Ashitaba, A Medicinal Plant and Health Method
By Kazuo Hida
Medicinal Plant Specialist
ASHITABA (Tomorrow's leaf) has its origins on the Island of Hachijo where the warm tropical currents pass by on
their way North to meet the cold Arctic waters of the Pacific. How did Ashitaba come by its name of tomorrow's
leaf or weed. It was named for its ability to reproduce its green stem and leaf almost on a daily basis.
Asitaba's scientific name, Angelica keiskei Koidzumi, comes from the Latin name for Angel, and because of its
godly effects that have given it its notoriety. The population of Hachijo Island are known for their longevity, living
until the ripe old age of 90's. When all aspects of their life style were analyzed the determination was that the
consumption of ashitaba was a heavy contribution to the extended lifetime. As more study was conducted on the
composition of this special strain of angelica, ashitaba has been attracting more and more attention from the
Medicinal Value of this plant
The oldest written record of the medicinal value of Ashitaba appears in a Chinese book listing the medicines that
can be derived from grass. The book was first published during the Ming Dynasty and was written by Dr. Lee
during his lifetime from 1518 to 1593 AD. This book was then transcribed into Latin, English, German, Russian and
became internationally famous as a publication on Oriental Medicine. It was brought into Japan and presented to
the Shogun by Razan Hayashi in 1606.
Green plants such as Ashitaba are the basis of our energy conversion life cycle. These green plants contain
chlorophyll whth uses tho energy from the sun to convert carbon dioxide into oxygen and create a by-product,
starch. Chlorophyll has shown an ability to be an anti-bacterial, aid in the production of blood, and an ability to
help heal wounds.
Ashitaba, which contains high levels of chlorophyll, is actually a weed, and is used to existing under sever
conditions such as high winds, rain, high salinity, and generally bad weather. However, it is actually these same
conditions that train the ashitaba plant and build its constitution so that it can produce the unique by-products
that can help keep the body and its functions in balance.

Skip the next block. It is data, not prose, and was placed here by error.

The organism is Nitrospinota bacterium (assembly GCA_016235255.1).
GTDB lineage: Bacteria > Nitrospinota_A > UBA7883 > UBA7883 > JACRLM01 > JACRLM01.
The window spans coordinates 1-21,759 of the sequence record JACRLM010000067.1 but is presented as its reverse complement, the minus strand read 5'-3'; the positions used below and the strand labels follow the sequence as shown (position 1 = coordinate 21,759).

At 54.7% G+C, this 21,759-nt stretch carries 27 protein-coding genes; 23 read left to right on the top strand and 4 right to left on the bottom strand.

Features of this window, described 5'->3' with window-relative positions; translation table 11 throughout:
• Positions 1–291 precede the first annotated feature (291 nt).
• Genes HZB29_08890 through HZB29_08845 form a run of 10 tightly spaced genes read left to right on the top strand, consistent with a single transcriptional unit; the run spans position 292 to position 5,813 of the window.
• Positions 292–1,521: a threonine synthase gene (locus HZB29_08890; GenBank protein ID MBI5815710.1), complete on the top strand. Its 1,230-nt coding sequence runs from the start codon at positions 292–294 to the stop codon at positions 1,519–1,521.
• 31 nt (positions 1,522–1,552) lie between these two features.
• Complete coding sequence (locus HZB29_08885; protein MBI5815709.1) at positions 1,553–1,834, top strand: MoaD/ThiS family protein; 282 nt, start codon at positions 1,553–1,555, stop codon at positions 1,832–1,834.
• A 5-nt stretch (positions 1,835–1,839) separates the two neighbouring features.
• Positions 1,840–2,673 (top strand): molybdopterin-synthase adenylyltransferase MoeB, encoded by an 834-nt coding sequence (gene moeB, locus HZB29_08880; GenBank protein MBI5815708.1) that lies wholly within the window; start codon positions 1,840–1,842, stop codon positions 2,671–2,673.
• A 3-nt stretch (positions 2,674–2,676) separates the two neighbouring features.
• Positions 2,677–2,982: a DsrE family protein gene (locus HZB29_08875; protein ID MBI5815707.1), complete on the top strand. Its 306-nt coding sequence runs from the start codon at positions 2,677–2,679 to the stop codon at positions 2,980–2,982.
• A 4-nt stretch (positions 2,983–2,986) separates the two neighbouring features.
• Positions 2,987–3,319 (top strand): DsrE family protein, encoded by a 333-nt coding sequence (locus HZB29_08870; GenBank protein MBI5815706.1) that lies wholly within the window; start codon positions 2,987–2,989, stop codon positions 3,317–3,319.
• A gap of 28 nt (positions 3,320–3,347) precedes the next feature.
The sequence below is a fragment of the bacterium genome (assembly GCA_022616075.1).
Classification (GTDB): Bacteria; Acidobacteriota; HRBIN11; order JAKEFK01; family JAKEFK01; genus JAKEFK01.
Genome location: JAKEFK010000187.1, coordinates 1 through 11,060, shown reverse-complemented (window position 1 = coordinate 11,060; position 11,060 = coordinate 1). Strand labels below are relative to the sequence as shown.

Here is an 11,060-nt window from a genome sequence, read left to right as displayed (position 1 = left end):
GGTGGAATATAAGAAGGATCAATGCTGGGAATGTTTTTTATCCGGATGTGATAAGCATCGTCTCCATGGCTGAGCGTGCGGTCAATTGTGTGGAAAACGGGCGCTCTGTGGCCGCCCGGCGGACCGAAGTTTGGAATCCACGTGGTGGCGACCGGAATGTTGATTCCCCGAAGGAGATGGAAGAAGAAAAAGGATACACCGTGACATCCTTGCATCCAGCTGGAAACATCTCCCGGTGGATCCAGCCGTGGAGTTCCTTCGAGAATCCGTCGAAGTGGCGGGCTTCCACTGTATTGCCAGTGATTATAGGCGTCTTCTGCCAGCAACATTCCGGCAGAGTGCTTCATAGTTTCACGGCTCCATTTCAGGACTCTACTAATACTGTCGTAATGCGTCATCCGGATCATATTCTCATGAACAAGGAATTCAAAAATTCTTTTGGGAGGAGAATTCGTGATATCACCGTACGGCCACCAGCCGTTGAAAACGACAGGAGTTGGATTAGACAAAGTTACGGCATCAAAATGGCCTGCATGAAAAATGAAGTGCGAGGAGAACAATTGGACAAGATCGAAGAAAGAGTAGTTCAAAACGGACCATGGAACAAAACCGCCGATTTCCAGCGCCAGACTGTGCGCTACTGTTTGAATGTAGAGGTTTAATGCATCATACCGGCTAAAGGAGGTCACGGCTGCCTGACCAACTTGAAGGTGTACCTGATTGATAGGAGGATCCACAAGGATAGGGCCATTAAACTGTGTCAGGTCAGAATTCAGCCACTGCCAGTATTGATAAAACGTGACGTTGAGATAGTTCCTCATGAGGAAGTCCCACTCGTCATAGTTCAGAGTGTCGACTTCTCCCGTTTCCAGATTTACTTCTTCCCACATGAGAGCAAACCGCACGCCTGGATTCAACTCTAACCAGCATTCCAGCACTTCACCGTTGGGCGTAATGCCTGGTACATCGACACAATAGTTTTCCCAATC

Ashitaba contains a yellow sap which contains chalcones that are unique to this strain of angelica. It is these
chalcones that are considered as the active ingredients that give rise to ashitaba's use as a diuretic, laxative,
and aid to good metabolism.
Ashitaba also contains B 12, which is normally produced in animals and not plants. It is this uniqueness that
places ashitaba in the same category as marine products such as marine algae instead of other land based green
plants. Vitamin B12 has been recognized for its ability to promote the production of blood cells, increase attention
span and concentration, increase the production of growth hormone, and promote the immune system so that it
can fight off serious disorder; such as cancer.
Ashitaba has also been used as a treatment for the following disorders:
·Gl tract disorders:
acute gastritis, chronic gastritis,
chlorhydria, stomach cancer, duodenal ulcer,
descensus ventriculi, gastric atonia and chronic enteritis
·Chronic hepatitis, ·Cell reproduction, ·Blood cleansing,
·High blood pressure ·Carcinoma, ·Vascular augmentation, ·Anemia,
·Chronic Fatigue ·Hangover, ·Asthma, ·Common colds,
·Production of sperm ·Diabetes, ·Shoulder Stiffness, ·Laxative
·Diuretic, ·Neurosis, ·Hemorrhoids, ·Aging of skin
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prevention of any disease. The FDA has not evaluated any statements on this site. The information on the web site has been obtained from the manufacturers of these products or the components thereof, scientific research and sources considered reputable in the specific area of discussion.